While you and your family spend more time at home, your floors withstand more wear and tear than ever before. As you know, kids and pets can do a lot of damage to a floor — scratching it with their toys, spilling things on it and tracking in dirt and mud. Heavy furniture, traffic and exposure to the elements can also take a toll on your floors. However, you can take several steps when it comes to protecting floors from damage. Follow the tips outlined below to protect your home’s floors.
Six Tips for Protecting Your Floors
You can take measures to avoid the extra wear and tear on your home’s floors. Several strategies will come in handy. Follow these six tips for protecting your floors while at home:
1. Use Rugs and Runners
When it comes to protecting flooring, area rugs and runners can be lifesavers. Rugs can help you avoid dents, scrapes and spills on your floor. Place open-back rugs on your floor’s high-traffic spots— hallways, entryways and kids’ play areas. A plush rug in your kids’ play area can also help cushion falls, minimizing injuries.
If you have hardwood floors, you’ll want to avoid rubber-back rugs, which can lead to built-up moisture. Be sure to wash your rugs often, as dirt trapped under a rug can scuff the floor. When you sweep or vacuum, remember to move your rugs aside and clean underneath them — and make sure you’ve cleaned the floor before you lay a rug down.
When deciding on the right area rug or runner to add to a room, consider the room’s feel and function. For instance, you might want a thicker, shaggier carpet under heavy furniture or in rooms where kids play. Be sure to measure the space, and keep in mind that large area rugs can make a room feel larger.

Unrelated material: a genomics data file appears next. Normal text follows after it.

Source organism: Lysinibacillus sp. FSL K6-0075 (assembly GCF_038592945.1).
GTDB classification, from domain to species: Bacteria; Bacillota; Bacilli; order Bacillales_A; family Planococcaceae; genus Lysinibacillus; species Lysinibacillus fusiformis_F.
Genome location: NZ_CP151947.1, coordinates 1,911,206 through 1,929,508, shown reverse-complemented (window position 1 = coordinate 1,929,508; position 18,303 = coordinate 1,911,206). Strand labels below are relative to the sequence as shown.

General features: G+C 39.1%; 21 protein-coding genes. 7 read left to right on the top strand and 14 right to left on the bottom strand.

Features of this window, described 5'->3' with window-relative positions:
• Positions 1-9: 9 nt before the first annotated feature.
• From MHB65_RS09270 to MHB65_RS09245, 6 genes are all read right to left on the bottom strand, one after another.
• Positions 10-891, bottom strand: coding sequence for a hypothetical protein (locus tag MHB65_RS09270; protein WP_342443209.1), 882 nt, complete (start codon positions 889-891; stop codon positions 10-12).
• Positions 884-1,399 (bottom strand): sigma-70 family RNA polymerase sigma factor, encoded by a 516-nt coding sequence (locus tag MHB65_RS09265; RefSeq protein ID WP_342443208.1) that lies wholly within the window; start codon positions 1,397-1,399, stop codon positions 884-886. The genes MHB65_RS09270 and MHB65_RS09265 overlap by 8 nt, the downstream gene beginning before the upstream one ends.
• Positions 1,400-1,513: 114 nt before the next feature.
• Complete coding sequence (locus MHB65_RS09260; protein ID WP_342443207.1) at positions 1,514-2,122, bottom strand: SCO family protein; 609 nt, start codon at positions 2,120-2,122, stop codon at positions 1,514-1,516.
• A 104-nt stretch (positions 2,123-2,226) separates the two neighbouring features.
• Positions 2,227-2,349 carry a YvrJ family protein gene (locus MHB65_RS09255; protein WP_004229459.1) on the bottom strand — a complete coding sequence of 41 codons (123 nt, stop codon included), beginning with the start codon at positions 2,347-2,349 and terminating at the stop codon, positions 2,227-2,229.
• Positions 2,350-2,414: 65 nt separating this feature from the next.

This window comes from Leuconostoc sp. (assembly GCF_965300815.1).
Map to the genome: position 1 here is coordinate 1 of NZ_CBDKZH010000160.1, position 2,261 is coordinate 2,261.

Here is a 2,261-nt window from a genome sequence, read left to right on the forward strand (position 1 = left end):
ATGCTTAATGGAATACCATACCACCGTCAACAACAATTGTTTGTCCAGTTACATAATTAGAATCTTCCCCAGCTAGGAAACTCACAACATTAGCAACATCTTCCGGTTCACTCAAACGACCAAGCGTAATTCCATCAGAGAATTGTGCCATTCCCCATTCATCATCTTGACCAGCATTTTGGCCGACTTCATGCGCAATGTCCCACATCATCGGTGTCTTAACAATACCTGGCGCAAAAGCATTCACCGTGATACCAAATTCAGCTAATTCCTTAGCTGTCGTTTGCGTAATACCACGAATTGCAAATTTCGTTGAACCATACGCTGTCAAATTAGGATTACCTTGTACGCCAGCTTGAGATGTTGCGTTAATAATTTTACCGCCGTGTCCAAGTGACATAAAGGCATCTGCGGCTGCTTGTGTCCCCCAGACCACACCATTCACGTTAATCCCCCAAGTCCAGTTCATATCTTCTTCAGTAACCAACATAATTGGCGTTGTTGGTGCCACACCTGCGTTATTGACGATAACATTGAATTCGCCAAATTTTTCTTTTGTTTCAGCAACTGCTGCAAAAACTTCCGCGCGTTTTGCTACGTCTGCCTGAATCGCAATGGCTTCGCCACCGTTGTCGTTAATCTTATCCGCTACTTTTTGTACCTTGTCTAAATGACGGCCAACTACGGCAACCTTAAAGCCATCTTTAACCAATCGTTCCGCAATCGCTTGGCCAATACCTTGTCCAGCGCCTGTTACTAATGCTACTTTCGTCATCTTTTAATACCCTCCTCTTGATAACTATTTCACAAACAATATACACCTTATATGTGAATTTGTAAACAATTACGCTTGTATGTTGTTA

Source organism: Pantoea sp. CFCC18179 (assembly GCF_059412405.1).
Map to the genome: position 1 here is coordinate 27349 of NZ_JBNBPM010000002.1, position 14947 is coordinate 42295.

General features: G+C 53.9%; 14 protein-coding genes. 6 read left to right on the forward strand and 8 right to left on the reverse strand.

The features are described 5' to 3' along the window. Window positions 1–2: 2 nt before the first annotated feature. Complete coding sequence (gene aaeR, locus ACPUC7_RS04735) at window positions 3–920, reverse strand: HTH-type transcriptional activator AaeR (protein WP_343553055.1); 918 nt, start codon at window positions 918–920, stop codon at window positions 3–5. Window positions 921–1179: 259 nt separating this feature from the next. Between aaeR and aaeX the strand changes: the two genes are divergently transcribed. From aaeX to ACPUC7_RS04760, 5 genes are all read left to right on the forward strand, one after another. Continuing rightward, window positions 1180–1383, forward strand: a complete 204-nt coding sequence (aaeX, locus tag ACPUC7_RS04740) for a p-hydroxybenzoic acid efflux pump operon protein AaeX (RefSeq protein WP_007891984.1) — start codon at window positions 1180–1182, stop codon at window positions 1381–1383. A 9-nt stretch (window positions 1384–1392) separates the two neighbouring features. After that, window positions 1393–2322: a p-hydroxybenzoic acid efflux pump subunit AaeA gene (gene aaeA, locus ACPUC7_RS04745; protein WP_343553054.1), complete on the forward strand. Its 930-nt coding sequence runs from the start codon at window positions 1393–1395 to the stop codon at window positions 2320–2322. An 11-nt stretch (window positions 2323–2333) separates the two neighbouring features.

2. Groom Your Pets
Pets create the need for extra floor protection. As much as you love your pets, you know how destructive they can be! You have to protect your furniture and flooring from their claws, teeth, fur and spills. Pet damage is one of the fastest ways to decrease your floor’s lifespan. Area rugs, especially at entryways, can help minimize some damage, but it’s also important to groom your pets well.
Maintain your pets’ claws, trimming as needed. This will help limit the scratching that occurs as your pet scampers around your house. When it comes to cats, provide scratching posts rather than declawing — declawing a cat is inhumane, painful and anxiety-inducing. On the other hand, you can trim your dog’s nails at home. If the nail trimmer makes your dog anxious, provide some peanut butter or treats as a distraction and offer lots of praise.
3. Remove Your Shoes
It’s simple enough — take off your shoes to protect your floors! Wearing your shoes inside can track mud and dirt across your floor. This is especially true during the winter months — your floors take a beating as snowboots tramp in dirty snow and ice. In addition, high-friction shoes like cleats and high heels are likely to leave wear marks.